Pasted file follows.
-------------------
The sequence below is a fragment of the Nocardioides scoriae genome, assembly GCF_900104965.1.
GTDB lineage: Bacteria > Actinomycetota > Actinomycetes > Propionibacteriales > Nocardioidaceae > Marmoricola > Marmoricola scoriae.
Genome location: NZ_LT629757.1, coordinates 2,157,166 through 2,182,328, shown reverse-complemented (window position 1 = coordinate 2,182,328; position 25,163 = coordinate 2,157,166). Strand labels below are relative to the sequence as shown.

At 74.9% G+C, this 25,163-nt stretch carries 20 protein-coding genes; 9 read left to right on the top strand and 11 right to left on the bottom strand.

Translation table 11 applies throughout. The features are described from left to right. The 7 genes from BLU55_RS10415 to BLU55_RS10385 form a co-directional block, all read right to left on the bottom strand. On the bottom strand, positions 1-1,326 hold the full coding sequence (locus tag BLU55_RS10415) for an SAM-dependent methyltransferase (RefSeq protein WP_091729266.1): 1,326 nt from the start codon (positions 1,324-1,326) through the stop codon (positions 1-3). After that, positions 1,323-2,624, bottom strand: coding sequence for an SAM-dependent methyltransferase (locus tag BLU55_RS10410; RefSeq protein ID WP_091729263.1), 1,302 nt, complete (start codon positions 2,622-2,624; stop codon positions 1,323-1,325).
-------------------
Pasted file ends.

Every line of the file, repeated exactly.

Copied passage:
The sequence below is a fragment of the Nocardioides scoriae genome, assembly GCF_900104965.1.
GTDB lineage: Bacteria > Actinomycetota > Actinomycetes > Propionibacteriales > Nocardioidaceae > Marmoricola > Marmoricola scoriae.
Genome location: NZ_LT629757.1, coordinates 2,157,166 through 2,182,328, shown reverse-complemented (window position 1 = coordinate 2,182,328; position 25,163 = coordinate 2,157,166). Strand labels below are relative to the sequence as shown.

At 74.9% G+C, this 25,163-nt stretch carries 20 protein-coding genes; 9 read left to right on the top strand and 11 right to left on the bottom strand.

Translation table 11 applies throughout. The features are described from left to right. The 7 genes from BLU55_RS10415 to BLU55_RS10385 form a co-directional block, all read right to left on the bottom strand. On the bottom strand, positions 1-1,326 hold the full coding sequence (locus tag BLU55_RS10415) for an SAM-dependent methyltransferase (RefSeq protein WP_091729266.1): 1,326 nt from the start codon (positions 1,324-1,326) through the stop codon (positions 1-3). After that, positions 1,323-2,624, bottom strand: coding sequence for an SAM-dependent methyltransferase (locus tag BLU55_RS10410; RefSeq protein ID WP_091729263.1), 1,302 nt, complete (start codon positions 2,622-2,624; stop codon positions 1,323-1,325).